Wednesday, 25 January 2023


All artworks are the result of deliberate actions.
This perhaps seems like an obvious statement, but it's a simple fact that is glossed over all too often. Perhaps in fringe cases it's difficult to define exactly what a deliberate action is, but there is no arguing with the fact that anything that enters into a museum, gallery or 'the artworld' is the result of somebody somewhere making a decision to do so.

This fact also lies at the heart of how we ascribe meaning to artworks. Somebody has done this thing on purpose, so there must be a purpose. Even the purpose of showing how purposeless it all is, is a purpose. This in turn is the basis of any institutional theory of art. And a consequence of that line of reasoning is that anything can be seen as more meaningful inside an art context than outside an art context, because another underlying assumption is that an art context always adds meaning.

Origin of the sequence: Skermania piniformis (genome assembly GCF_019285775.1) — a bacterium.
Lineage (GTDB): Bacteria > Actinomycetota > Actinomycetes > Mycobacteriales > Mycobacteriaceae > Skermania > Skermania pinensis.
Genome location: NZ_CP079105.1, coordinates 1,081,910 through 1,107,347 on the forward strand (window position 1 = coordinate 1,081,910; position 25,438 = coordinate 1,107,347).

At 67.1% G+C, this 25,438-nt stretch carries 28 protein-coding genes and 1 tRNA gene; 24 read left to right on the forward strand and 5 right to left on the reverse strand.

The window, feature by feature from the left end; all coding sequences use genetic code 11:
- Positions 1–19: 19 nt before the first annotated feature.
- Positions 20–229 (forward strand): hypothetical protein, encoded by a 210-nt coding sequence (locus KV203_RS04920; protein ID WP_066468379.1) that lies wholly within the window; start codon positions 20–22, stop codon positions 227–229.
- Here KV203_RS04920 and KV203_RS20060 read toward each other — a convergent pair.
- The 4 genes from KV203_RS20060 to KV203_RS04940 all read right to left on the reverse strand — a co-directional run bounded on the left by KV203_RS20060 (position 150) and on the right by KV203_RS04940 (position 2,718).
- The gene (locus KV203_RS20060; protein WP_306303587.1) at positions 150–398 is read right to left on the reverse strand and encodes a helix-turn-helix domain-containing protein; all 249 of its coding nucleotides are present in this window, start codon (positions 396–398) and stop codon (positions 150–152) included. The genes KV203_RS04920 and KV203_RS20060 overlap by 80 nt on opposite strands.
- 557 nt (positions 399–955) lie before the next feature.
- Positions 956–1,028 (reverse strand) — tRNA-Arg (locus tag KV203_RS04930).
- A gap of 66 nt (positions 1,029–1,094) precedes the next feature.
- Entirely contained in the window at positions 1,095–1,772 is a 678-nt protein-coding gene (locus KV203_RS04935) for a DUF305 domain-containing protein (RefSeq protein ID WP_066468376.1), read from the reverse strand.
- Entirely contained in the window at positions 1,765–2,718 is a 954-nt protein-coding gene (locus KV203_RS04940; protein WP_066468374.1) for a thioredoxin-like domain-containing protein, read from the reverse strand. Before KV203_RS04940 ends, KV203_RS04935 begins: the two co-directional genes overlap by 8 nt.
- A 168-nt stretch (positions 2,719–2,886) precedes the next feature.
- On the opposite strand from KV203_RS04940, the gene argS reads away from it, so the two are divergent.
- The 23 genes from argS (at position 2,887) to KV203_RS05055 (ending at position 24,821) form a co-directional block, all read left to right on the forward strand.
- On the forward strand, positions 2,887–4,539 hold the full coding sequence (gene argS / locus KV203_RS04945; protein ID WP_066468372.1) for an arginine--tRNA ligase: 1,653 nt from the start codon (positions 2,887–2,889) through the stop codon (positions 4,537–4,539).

We can see this at play in works like Empty Shoebox by Gabriel Orozco and other such 'objets trouvés'. The reasoning is thus: 'object a is commonplace, but if object a is placed in an art context it's no longer commonplace but special and worthy of our attention'. Again, the underlying premise of this statement is that all actions that result in artworks are deliberate and therefore worthy of consideration. This shoe box didn't end up here on accident, its presence is deliberate, and therefore it must be meaningful.
As humans we will try to provide a reason and an explanation for any object that is found in an unusual place. If you're not willing to take that statement at face value, I suggest you put a rock in your refrigerator and wait for the inevitable questions of your spouse to come to you.

All of this serves as background information for something I encountered recently that struck me greatly: